In all of the neighborhoods here, there are bicycle peddlers on 3 wheel bicycles selling fruits, ice cream, vegetables, cakes, etc., so the food comes to you, and you don’t always have to go to the store for everything.
Hinda is working with the staff here in the office trying to do some basic organization, but it is slow going because there has not been a history of that here. But as this organization grows, it may have to do more of this.
We went away this past weekend to a nice town – Izamal – about 1.5 hours away by bus. The highlight of Izamal is a very large church, former convent painted in yellow, and in fact the entire town is painted in yellow as well. There are a lot of horse carts to take people (tourists) around. Ours was pulled by a horse named Poncho, who stopped at every stop sign on his own, (we think). Pretty cool. In Izamal there is one of the largest Mayan temple ruins in the Yucatan.
We needed to have our propane tank for our house refilled. Here’s what happened:
· The gas truck came at night
· The gas tank is on the roof of our 2 story house
· The ladder wouldn’t reach
· The man climbed went to the second floor and climbed onto the window grating
· Then climbed from the neighbors window to the roof
· How to get the gas hose onto the roof?
· Throw a rope up to the man now on the roof
· Hook the hose from the truck to the rope
· Pull the hose up
· Fill the tank
· Reverse all the way down
· Now we have gas!!!
Talk to you all soon. Love from Peter and Hinda
Monday, January 11, 2016
Blog 1 Merida
January 10, 2016
Merida, Yucutan, Mexico
Hola Amigos y Amigas!!
Well, here we are in Merida, Mexico, in the Yucutan to volunteer once again. This time, we will be working with HST (El Hombre Sobre la Tierra), who have for the past 20 years or so have been working with the Maya to help them develop and maintain a better quality life, especially regarding the sustainment of natural resources as well as teaching them other things to work at so they do not have to depend solely on the land. Here is their web site: www.elhombresobrelatierra.org
We’ll tell you more in a bit, and of course in later blogs. Some of you may remember that we were here in 2007 with a group of people from AJWS and Temple Beth Am in Seattle to help build (physically) an eco-tourism project. We will work on that again while here, but not with our brawn but rather with our brains. Yes, our brains are still good.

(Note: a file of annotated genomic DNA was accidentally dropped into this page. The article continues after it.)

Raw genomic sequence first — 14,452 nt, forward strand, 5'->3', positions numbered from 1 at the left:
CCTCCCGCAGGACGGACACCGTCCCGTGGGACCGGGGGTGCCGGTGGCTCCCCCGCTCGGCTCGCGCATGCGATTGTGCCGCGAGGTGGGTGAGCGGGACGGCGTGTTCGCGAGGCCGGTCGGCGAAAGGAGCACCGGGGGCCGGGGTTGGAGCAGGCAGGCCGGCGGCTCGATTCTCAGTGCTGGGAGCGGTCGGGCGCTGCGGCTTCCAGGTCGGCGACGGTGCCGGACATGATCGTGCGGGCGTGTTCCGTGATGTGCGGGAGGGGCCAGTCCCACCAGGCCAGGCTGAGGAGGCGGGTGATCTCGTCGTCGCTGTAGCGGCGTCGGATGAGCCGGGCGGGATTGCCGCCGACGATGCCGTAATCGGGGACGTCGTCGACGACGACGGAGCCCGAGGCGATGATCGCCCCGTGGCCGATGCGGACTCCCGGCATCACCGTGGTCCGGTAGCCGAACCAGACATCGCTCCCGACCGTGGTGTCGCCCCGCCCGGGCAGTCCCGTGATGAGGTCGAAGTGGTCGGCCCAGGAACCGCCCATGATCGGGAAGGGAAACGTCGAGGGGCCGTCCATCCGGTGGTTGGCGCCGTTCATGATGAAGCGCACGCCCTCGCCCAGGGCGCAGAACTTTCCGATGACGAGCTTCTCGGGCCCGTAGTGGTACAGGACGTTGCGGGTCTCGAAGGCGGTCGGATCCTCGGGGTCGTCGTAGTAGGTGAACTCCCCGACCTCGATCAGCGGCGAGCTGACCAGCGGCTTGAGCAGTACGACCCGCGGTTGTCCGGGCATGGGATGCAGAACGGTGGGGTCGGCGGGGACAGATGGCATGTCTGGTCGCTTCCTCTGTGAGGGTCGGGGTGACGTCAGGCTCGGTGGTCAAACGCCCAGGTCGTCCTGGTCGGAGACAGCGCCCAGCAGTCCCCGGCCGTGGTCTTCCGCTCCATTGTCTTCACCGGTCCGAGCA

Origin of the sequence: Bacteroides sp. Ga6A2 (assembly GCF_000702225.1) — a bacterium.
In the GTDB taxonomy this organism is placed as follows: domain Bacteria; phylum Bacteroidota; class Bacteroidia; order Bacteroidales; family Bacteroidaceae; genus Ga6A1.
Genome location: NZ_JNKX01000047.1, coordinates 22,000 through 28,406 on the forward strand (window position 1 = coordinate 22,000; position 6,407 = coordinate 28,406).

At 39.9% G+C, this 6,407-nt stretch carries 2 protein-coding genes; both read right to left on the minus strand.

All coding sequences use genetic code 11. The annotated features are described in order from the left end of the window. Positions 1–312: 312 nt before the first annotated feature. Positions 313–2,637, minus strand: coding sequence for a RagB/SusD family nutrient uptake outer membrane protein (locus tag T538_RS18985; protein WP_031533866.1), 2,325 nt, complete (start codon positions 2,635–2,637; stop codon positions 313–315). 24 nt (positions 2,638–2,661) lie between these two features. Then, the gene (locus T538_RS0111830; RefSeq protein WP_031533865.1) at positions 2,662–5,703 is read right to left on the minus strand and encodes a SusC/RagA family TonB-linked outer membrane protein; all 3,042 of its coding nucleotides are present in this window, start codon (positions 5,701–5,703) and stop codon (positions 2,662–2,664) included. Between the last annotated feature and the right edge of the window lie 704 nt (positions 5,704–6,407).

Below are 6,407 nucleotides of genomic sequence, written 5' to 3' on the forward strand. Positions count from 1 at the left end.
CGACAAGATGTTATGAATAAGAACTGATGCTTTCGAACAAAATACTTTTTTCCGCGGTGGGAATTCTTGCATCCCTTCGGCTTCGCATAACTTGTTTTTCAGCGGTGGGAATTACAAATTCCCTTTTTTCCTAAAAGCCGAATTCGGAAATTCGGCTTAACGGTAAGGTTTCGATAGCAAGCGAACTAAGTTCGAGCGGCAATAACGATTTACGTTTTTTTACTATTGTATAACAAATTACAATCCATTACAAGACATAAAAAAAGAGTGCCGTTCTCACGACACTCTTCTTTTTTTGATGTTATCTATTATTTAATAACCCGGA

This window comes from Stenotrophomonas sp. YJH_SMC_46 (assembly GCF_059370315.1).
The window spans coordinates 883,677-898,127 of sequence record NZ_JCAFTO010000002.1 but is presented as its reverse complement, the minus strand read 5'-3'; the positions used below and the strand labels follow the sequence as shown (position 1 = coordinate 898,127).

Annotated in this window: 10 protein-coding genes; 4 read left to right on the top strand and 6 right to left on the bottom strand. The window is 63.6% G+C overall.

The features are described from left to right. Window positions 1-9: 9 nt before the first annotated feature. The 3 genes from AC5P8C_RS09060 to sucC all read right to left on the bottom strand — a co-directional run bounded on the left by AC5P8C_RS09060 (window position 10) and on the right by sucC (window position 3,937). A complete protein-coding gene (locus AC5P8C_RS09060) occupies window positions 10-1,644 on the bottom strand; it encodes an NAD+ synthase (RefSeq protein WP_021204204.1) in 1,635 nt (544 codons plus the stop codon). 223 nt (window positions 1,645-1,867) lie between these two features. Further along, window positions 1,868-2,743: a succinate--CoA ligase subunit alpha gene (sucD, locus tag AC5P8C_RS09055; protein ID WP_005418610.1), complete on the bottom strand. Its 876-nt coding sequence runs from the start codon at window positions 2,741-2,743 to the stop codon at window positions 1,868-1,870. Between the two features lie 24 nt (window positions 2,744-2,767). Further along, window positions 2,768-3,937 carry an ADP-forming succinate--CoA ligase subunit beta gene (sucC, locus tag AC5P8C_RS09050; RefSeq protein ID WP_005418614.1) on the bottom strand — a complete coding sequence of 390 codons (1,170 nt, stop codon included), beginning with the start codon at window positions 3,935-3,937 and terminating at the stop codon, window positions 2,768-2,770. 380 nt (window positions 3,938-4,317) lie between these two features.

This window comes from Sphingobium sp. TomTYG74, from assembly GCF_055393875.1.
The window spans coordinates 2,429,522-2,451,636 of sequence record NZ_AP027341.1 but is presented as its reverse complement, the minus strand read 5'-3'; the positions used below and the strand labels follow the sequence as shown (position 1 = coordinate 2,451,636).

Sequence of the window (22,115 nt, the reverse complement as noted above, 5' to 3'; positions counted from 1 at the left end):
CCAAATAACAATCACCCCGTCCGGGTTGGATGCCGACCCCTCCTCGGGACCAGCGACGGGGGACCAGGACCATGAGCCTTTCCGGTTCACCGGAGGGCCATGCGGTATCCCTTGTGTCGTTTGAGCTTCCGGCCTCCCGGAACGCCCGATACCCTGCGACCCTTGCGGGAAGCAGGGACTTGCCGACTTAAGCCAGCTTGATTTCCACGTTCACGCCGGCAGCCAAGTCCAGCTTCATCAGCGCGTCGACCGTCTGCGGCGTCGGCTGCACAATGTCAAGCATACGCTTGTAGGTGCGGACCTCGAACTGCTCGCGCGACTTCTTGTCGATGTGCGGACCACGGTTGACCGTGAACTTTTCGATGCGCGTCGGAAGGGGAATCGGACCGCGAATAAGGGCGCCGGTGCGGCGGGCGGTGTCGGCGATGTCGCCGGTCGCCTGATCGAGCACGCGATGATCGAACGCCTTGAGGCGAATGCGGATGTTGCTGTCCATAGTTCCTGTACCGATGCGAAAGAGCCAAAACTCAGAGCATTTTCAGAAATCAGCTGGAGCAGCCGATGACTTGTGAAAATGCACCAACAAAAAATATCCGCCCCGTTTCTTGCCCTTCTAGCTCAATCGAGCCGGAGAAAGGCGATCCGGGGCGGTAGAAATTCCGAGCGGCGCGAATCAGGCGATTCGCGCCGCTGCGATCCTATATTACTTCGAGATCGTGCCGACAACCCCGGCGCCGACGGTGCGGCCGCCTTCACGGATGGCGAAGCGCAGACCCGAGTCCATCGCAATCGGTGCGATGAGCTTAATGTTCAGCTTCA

We are living in a very nice 2-bedroom house in Merida completely furnished and with a nice swimming pool, and with the 90 plus degree heat we have been having, it is nice. Each room has a ceiling fan, including the bathroom and the seating area outside by the pool, and the bedrooms are air conditioned but we haven’t needed it yet. The area of town in which we live is named Brisas and it is about a 10 minute drive to the office and a 20 minute drive to the city center.
The upstairs of the house is another apartment in which a nice young woman, Duli lives. Even though the two apartments have separate entrances, we can go to her apartment, and she to ours via a circular stairway between us which has no locked doors! So far so good.
HST ‘s office is in the house where the Director and the founder live, and we work with them, and with two other women. In addition, there are about 30 or so more people in the field who work in the various Maya villages served by HST. We haven’t been to Muchucuxa yet this time, but will be going sometime later this month. One of the projects we are starting to get involved with is the marketing of the eco-tourism program there. We will also be helping to develop a student housing center here in Merida for Maya college and university students.
When we were here in 2007 we became friendly with a nice man named Primitivo, and lo and behold, his son Wilen is working for HST now. Very nice young guy who just became a father.
So far we have been greeted with hugs and kisses. In fact, everyone is greeted with a hug and kiss. Very nice indeed! Not only are people very warm and friendly but they try to feed us all the time. Food is great and we are certainly enjoying it. People are friendly and helpful everywhere. We feel comfortable and safe. It seems that not many people speak English, including the police who have stopped me (Peter) twice. Once because I was holding a cell phone ( and did not have my seat belt on) to use the GPS and once because they saw me come out of a tavern (thought it was a restaurant) and asked if I had been drinking beer. Me? Drink beer? Hahaha!
There are a lot of very fancy malls here, just like home with Costcos, Walmarts, etc., and we have found a nice couple of supermarkets in them, but we are also trying to buy fruits and vegetables from local markets, including street vendors who come around the streets selling cakes and ice cream.